Jakob Chychrun, Coyotes – D: Chychrun is only owned in 24% of Yahoo leagues, but he’s a decent fallback option for owners who are hurting defensively either due to blueliners who have disappointed or are injured. His 11 goals and 22 points in 57 contests are nothing great, but those are decent numbers and it helps that he’s also accumulated 131 shots. Right now he’s also on a little bit of a hot streak with a point in each of his last three games. He’s no one’s ideal fantasy option, but in a pinch, he’s worth keeping in mind.

Damon Severson, Devils – D: Severson had three goals and seven points in his first 33 games this season, but since then he’s started to contribute at a solid pace offensively. From Dec. 20 onward, he has four goals and 15 points in 21 games. The Devils don’t exactly have a lot of bright spots right now, but he’s one of them.

Colton Parayko, Blues – D: Parayko is a big part of the Blues’ defense, but not a major offensive contributor. He has six goals and 18 points in 49 games and endured a terrible offensive drought from Nov. 30-Feb. 1 where he was limited to just an assist in 19 contests. He’s bounced back recently though with five goals and six points in his last three games. I have doubts about him as a long-term pickup, but it might be worth grabbing him for now in the hopes that the hot streak will last a little bit longer.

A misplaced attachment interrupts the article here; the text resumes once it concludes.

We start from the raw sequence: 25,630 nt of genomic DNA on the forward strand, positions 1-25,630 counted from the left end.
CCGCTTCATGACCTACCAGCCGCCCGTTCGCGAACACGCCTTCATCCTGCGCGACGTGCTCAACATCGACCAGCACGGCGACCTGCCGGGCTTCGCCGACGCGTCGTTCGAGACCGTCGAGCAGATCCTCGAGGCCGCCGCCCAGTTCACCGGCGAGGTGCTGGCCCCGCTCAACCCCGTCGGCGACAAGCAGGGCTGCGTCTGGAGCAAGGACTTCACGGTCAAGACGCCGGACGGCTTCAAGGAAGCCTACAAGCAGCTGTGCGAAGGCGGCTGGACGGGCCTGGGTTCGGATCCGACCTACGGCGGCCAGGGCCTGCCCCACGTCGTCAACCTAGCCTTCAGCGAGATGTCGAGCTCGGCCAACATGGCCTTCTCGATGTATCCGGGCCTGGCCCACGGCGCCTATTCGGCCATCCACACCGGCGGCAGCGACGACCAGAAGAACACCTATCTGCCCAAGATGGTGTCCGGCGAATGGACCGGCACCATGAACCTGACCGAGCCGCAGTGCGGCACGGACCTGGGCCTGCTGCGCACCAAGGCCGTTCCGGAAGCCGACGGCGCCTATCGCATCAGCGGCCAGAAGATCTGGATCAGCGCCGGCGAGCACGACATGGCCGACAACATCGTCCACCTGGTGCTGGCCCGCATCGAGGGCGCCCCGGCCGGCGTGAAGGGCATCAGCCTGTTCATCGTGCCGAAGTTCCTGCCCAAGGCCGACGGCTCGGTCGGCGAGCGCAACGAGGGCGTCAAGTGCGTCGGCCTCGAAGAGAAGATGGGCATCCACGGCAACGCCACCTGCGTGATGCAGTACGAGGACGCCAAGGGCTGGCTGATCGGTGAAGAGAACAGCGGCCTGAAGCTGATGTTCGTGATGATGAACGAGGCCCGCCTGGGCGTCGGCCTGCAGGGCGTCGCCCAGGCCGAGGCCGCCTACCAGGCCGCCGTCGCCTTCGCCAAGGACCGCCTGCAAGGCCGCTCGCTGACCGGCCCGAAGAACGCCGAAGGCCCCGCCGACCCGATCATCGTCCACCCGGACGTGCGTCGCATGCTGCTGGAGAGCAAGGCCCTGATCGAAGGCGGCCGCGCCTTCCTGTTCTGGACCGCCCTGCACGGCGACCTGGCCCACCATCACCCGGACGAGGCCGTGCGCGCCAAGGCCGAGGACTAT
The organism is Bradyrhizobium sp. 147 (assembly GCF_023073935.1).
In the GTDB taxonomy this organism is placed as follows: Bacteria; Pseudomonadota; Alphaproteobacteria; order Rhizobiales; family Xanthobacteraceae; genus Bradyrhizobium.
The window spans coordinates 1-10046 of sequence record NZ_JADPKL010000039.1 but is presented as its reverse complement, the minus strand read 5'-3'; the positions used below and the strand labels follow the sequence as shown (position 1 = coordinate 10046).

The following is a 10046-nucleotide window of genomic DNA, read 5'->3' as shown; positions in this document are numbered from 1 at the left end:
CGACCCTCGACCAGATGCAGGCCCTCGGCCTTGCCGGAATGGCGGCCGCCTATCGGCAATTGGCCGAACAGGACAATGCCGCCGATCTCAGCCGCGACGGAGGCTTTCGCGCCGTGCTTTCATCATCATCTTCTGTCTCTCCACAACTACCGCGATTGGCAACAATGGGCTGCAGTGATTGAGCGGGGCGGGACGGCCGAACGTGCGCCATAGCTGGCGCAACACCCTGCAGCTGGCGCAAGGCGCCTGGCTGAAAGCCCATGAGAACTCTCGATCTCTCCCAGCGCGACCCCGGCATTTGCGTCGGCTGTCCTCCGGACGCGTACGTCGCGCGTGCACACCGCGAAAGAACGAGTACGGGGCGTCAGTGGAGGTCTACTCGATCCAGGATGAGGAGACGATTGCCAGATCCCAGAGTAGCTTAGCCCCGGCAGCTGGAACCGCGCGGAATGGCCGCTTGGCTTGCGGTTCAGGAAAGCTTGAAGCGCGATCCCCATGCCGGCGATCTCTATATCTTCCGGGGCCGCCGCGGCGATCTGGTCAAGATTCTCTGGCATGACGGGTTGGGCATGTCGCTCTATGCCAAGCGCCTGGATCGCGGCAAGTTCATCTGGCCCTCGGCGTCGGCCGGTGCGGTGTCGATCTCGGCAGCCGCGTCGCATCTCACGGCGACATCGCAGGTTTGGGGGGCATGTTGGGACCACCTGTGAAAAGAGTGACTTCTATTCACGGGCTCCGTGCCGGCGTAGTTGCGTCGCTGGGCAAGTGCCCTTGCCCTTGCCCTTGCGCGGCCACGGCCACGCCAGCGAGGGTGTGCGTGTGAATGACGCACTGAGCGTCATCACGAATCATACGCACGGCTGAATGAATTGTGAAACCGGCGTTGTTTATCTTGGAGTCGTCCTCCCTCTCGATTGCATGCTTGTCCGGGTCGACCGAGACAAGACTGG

Jake Gardiner, Hurricanes – D: Gardiner has been effective recently with five assists in his last four games. He also might end up being of some use for the rest of the season if you decide to pick him up and then hold onto him beyond just this hot streak. He was averaging 16:14 minutes before Dougie Hamilton suffered a broken left fibula and that’s jumped to 19:50 minutes since the injury. That increased role gives him the potential to be a significant contributor going forward, especially given his past offensive success when he was getting big minutes in Toronto.

Players You May Want To Drop

Rasmus Sandin, Maple Leafs – D: Sandin is an exciting defenseman, but for now he’s a pretty big gamble. He has a goal and seven points in 16 contests, which is pretty good, but he has just one assist in his last six games. More importantly, he’s averaging 13:40 minutes, which is a very small role for a defenseman to have. The 19-year-old has value in keeper leagues, but if you’re in a single season league you might want to consider other options.

Esa Lindell, Stars – D: Lindell had a goal and nine points in seven contests from Dec. 29-Jan. 14, but that hot streak is well in the rear view mirror at this point. He has just two assists in his last nine games and no points in his last four contests. He’s still worth keeping an eye on even if you do drop him given that he’s a decent defenseman who might be worth reacquiring at a later time.

Antti Raanta, Coyotes – G: Darcy Kuemper will be a game-time decision on Monday, but even if he doesn’t play, it’s pretty clear that his return is imminent. That means Antti Raanta’s time as the de facto starter is at an end. On top of that, Raanta is having injury problems of his own. He was a last minute scratch on Saturday due to a lower-body issue. Lower-body injuries have plagued Raanta this season, which makes his latest setback of particular concern.